- Brigham and Women’s Hospital, Boston
- Stanford Health Care-Stanford Hospital, City of Stanford
- Mount Sinai Hospital, New York
- Duke University Hospital, Durham
- Cedars-Sinai Medical Center, Los Angeles
- University of Michigan Hospitals and Health Centers, Ann Arbor
- Houston Methodist Hospital, Houston
- University of Colorado Hospital, Aurora
Hospital and Clinical Expenditures
Hospital expenditures increased by 4.1 percent to $971.8 billion in 2014, up from the 3.5 percent growth in 2013, according to CMS. Physician and clinical services expenditures rose 4.6 percent to $603.7 billion in 2014, higher than the 2.5 percent growth rate in 2013.
Payments and Revenue
The average cost per inpatient day in state/local government hospitals across the U.S. was $1,974 in 2014, the latest year for which data is available, according to Kaiser State Health Facts. The average cost per inpatient day was $2,346 in nonprofit hospitals and $1,798 in for-profit hospitals.
For 2012, the latest data available, the average operating margin for a nonprofit hospital was 2.6 percent, according to Moody’s Investors Service.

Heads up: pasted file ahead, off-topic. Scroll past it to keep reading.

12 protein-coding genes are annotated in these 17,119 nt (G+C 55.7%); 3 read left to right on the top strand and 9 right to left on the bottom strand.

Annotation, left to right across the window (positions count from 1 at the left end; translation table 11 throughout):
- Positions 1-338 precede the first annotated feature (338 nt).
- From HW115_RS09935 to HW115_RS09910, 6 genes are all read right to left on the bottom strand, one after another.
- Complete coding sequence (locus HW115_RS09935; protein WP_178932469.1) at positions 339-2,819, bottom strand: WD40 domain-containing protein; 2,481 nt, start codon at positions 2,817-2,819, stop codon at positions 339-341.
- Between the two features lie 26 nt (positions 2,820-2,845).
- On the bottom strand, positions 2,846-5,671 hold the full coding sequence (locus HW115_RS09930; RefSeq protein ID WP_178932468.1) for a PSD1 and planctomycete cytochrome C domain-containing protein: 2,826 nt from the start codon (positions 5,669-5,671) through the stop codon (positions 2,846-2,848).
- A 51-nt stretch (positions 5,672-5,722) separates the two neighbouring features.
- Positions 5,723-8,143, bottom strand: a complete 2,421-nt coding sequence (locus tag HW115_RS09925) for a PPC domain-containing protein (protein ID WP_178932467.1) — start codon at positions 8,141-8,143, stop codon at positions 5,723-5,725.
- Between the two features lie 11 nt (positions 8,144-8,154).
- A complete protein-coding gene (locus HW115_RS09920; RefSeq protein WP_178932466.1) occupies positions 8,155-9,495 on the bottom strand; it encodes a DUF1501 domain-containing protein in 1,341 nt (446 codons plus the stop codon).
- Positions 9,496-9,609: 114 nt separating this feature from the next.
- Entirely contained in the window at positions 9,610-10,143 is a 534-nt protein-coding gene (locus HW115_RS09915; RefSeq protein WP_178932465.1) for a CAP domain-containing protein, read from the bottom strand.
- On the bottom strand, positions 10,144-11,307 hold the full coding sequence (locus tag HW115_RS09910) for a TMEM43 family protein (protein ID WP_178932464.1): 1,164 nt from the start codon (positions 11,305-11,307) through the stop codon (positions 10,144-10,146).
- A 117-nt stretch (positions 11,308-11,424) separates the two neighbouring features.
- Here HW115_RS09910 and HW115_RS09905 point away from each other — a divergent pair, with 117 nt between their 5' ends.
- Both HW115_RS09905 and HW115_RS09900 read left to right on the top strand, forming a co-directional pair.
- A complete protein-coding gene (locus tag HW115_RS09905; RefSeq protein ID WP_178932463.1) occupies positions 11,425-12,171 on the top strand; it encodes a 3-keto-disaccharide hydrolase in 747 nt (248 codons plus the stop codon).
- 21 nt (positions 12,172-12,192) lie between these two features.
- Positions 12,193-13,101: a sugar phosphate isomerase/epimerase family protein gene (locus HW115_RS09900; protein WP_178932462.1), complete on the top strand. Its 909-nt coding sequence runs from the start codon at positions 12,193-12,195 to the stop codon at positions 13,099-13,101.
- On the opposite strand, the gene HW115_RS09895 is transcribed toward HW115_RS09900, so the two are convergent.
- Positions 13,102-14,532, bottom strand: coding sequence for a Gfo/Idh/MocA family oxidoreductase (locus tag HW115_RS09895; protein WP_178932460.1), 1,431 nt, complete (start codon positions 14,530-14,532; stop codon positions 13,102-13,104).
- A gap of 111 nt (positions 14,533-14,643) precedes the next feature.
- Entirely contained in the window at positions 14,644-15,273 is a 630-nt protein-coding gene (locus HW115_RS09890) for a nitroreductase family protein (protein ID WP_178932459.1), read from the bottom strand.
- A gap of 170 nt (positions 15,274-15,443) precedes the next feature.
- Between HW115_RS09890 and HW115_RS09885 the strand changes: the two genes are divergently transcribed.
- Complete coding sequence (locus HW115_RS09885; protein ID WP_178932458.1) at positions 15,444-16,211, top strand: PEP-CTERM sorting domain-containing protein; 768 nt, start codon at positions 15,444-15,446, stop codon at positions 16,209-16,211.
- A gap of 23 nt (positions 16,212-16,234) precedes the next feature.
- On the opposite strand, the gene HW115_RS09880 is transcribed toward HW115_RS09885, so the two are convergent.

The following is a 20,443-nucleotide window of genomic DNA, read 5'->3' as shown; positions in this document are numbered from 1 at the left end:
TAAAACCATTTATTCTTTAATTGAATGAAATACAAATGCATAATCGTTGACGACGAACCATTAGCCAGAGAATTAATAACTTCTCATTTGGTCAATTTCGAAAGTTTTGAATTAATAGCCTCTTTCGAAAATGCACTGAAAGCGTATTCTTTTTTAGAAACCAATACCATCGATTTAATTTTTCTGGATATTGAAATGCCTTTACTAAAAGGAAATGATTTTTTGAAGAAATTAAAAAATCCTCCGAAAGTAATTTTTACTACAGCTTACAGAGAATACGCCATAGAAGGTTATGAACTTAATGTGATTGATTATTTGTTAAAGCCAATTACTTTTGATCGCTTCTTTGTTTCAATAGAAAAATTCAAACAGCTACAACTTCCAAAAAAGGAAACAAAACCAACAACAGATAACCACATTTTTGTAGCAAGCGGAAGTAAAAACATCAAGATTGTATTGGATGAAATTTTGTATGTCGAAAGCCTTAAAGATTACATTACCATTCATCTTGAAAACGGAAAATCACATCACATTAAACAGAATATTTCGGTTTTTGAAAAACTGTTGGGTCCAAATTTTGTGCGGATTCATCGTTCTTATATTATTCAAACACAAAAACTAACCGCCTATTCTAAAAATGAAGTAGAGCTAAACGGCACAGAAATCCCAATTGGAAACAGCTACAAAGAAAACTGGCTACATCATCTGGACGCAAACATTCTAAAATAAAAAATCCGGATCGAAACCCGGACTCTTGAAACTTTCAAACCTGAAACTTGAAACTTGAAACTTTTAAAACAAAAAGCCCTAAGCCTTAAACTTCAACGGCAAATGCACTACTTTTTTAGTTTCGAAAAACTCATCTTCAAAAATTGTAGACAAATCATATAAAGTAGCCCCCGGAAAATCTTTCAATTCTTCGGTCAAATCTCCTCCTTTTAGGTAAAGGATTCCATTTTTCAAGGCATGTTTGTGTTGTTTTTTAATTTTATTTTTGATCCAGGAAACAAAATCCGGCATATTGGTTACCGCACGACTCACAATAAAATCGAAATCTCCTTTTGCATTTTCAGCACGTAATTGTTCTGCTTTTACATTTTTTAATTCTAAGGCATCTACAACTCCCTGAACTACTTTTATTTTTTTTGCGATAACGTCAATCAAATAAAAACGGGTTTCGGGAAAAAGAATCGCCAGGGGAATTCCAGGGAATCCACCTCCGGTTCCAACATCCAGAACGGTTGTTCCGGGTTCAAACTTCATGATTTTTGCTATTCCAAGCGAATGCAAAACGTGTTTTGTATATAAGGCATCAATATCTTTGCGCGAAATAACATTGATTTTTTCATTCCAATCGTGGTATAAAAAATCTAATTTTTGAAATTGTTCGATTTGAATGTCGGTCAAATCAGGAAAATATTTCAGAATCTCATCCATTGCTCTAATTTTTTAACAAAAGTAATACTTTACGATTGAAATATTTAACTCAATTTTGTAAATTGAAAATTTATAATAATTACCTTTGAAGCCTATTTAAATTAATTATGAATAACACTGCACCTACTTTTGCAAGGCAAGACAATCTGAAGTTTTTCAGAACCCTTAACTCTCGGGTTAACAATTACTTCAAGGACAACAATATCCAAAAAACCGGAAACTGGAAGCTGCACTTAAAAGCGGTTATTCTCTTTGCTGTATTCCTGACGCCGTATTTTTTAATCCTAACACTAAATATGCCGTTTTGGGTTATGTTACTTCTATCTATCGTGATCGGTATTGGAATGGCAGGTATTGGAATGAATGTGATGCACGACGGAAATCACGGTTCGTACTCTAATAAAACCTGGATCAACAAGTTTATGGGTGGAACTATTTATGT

In 2015, government payers underpaid hospitals for medical services by $57.8 billion, according to the American Hospital Association. That year, under Medicare, hospitals received payment of 88 cents on the dollar for time spent caring for Medicare patients. Under Medicaid, hospitals received payment of 90 cents for every dollar for Medicaid patients.
From 1990 through 2015, US hospitals’ uncompensated care costs totaled $704.7 billion, according to a recent American Hospital Association report. From 2000 to 2015, National uncompensated care costs reached a high of $45.9 billion in 2012, which represented 6.1 percent of total expenses. In 2015, total uncompensated care costs were $35.7 billion, representing 4.2 percent of total expenses—the lowest level in 26 years.
A greater number of hospitals and health systems are engaging in alternative payment models with the goal of fully transitioning to a value-based care reimbursement system. Nationally, hospitals reported about 50 percent of reimbursement relate to a form of value measurement in 2016, up 4 percent from 2014. Of hospitals involved in value-based contracts, 22 percent reported meeting their goal to reduce administrative costs, 26 percent reported meeting goals to reduce healthcare costs, 30 percent reported meeting care coordination goals and 40 percent reported meeting goals for improving patient outcomes.
Physicians in the US
In 2015, there were 809,845 active doctors of medicine in the US. This figure included approximately 150,000 inactive and some 50 unclassified physicians. Washington DC, Massachusetts and Maryland have the highest number of physicians per civilian population. Among specialists, psychiatrists are the most prevalent physicians. Roughly, one-quarter of all active physicians is educated abroad.